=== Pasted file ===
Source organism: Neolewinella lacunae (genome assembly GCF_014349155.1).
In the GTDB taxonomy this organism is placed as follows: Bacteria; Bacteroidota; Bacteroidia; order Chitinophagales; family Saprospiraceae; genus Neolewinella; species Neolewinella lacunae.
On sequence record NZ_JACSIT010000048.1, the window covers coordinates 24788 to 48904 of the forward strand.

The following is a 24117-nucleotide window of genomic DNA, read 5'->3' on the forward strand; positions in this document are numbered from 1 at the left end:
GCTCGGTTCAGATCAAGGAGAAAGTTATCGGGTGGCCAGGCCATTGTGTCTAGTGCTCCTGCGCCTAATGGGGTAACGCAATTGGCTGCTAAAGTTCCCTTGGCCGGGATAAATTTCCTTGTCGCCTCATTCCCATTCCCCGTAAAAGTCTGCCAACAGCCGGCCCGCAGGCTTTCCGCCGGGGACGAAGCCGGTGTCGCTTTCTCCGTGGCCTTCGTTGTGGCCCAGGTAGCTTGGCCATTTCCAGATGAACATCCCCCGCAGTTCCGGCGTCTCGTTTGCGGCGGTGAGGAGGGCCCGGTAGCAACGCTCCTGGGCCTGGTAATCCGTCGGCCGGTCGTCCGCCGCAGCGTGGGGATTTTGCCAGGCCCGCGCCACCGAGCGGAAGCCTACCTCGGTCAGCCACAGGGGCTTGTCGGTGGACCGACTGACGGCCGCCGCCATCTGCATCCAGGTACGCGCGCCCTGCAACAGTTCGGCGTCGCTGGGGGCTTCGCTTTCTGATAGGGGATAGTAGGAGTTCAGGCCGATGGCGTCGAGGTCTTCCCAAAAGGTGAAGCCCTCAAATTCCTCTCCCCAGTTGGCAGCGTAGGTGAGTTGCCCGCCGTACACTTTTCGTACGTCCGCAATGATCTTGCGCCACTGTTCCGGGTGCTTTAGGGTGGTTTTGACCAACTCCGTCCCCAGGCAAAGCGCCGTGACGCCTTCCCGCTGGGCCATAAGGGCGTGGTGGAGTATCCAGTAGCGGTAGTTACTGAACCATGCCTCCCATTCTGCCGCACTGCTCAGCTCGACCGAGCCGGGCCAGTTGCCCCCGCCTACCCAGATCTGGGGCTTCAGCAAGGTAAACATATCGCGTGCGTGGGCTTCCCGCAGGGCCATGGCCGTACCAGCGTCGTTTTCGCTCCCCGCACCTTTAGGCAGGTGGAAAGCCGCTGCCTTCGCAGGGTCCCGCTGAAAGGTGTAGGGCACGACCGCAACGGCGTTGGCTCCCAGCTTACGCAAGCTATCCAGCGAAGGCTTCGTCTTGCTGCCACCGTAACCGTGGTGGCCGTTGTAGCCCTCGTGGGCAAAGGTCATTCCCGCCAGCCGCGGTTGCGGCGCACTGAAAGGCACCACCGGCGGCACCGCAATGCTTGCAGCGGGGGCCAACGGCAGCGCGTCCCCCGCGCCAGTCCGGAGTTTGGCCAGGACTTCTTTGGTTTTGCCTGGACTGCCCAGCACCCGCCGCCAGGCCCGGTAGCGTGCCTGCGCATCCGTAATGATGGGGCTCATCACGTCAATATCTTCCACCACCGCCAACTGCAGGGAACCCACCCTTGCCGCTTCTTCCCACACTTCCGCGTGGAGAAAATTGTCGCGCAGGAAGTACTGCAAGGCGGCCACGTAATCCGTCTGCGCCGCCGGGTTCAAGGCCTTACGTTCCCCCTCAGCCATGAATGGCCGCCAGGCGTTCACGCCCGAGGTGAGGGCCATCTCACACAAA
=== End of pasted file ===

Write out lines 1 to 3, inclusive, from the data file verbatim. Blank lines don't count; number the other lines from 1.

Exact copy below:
Source organism: Neolewinella lacunae (genome assembly GCF_014349155.1).
In the GTDB taxonomy this organism is placed as follows: Bacteria; Bacteroidota; Bacteroidia; order Chitinophagales; family Saprospiraceae; genus Neolewinella; species Neolewinella lacunae.
On sequence record NZ_JACSIT010000048.1, the window covers coordinates 24788 to 48904 of the forward strand.